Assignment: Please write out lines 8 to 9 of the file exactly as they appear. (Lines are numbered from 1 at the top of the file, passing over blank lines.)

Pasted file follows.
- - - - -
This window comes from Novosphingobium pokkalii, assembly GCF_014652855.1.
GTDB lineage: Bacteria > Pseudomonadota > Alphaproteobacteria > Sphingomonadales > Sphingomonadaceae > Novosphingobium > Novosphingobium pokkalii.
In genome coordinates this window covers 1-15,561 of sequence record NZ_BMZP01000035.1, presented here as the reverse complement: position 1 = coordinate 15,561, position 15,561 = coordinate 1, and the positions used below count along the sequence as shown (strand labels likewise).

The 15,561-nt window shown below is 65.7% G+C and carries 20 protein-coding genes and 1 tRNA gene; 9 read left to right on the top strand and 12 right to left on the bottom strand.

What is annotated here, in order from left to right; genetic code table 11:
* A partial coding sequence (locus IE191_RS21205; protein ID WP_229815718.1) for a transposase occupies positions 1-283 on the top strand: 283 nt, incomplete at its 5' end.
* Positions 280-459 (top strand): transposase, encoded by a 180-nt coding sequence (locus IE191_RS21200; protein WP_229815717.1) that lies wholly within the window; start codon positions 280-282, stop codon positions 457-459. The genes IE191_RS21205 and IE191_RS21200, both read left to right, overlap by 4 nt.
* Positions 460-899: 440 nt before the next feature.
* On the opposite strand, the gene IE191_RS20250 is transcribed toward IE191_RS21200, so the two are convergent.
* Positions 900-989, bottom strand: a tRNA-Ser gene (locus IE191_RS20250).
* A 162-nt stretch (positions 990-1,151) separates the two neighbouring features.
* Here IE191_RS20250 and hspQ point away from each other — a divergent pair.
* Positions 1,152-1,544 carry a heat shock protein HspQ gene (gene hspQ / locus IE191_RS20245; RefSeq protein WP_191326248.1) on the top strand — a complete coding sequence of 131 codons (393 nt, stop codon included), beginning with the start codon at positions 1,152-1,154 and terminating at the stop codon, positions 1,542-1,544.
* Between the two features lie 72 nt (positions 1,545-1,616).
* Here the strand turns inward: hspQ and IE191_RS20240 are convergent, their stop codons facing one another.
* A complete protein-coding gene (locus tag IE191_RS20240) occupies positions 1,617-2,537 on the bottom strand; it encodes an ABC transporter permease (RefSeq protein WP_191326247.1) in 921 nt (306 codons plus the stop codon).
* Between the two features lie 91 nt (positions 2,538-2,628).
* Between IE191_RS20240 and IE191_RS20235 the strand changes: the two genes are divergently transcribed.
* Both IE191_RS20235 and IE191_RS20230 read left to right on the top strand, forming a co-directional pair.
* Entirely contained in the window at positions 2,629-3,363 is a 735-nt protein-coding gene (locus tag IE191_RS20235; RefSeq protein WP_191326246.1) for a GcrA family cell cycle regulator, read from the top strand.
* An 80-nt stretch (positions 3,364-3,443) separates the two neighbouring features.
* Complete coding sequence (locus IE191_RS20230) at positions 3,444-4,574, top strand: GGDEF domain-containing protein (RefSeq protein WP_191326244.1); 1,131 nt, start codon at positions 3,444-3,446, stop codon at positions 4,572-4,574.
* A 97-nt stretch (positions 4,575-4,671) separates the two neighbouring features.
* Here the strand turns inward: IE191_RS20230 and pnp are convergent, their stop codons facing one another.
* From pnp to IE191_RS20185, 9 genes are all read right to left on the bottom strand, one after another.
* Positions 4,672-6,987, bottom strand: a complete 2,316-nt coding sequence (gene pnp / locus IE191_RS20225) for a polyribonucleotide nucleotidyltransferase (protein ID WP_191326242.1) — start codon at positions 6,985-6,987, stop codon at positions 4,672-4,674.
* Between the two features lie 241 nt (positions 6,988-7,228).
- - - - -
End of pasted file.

* Positions 460-899: 440 nt before the next feature.
* On the opposite strand, the gene IE191_RS20250 is transcribed toward IE191_RS21200, so the two are convergent.